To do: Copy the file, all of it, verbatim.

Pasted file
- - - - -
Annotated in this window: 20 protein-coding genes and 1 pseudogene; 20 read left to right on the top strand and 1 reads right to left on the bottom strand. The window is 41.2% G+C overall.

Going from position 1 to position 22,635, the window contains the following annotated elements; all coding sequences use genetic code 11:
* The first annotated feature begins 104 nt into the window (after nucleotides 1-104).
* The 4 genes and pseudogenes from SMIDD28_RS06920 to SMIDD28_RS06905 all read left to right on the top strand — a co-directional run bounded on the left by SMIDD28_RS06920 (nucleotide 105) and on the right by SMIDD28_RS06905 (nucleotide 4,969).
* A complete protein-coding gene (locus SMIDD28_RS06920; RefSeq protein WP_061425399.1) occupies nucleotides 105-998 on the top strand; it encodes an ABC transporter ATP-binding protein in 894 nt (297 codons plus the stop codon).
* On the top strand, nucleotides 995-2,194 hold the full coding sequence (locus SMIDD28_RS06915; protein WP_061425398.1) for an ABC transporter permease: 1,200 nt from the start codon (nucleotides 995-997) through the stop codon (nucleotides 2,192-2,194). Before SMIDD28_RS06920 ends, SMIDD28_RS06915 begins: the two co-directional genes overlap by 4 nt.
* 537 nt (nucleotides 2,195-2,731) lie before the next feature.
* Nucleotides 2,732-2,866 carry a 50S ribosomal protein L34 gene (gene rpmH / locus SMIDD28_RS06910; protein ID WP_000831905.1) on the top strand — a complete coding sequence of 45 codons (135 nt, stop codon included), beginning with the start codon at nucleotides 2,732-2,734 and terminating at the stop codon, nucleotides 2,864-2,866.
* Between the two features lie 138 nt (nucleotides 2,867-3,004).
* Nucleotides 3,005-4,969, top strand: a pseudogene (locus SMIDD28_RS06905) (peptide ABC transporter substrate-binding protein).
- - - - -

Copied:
Annotated in this window: 20 protein-coding genes and 1 pseudogene; 20 read left to right on the top strand and 1 reads right to left on the bottom strand. The window is 41.2% G+C overall.

Going from position 1 to position 22,635, the window contains the following annotated elements; all coding sequences use genetic code 11:
* The first annotated feature begins 104 nt into the window (after nucleotides 1-104).
* The 4 genes and pseudogenes from SMIDD28_RS06920 to SMIDD28_RS06905 all read left to right on the top strand — a co-directional run bounded on the left by SMIDD28_RS06920 (nucleotide 105) and on the right by SMIDD28_RS06905 (nucleotide 4,969).
* A complete protein-coding gene (locus SMIDD28_RS06920; RefSeq protein WP_061425399.1) occupies nucleotides 105-998 on the top strand; it encodes an ABC transporter ATP-binding protein in 894 nt (297 codons plus the stop codon).
* On the top strand, nucleotides 995-2,194 hold the full coding sequence (locus SMIDD28_RS06915; protein WP_061425398.1) for an ABC transporter permease: 1,200 nt from the start codon (nucleotides 995-997) through the stop codon (nucleotides 2,192-2,194). Before SMIDD28_RS06920 ends, SMIDD28_RS06915 begins: the two co-directional genes overlap by 4 nt.
* 537 nt (nucleotides 2,195-2,731) lie before the next feature.
* Nucleotides 2,732-2,866 carry a 50S ribosomal protein L34 gene (gene rpmH / locus SMIDD28_RS06910; protein ID WP_000831905.1) on the top strand — a complete coding sequence of 45 codons (135 nt, stop codon included), beginning with the start codon at nucleotides 2,732-2,734 and terminating at the stop codon, nucleotides 2,864-2,866.
* Between the two features lie 138 nt (nucleotides 2,867-3,004).
* Nucleotides 3,005-4,969, top strand: a pseudogene (locus SMIDD28_RS06905) (peptide ABC transporter substrate-binding protein).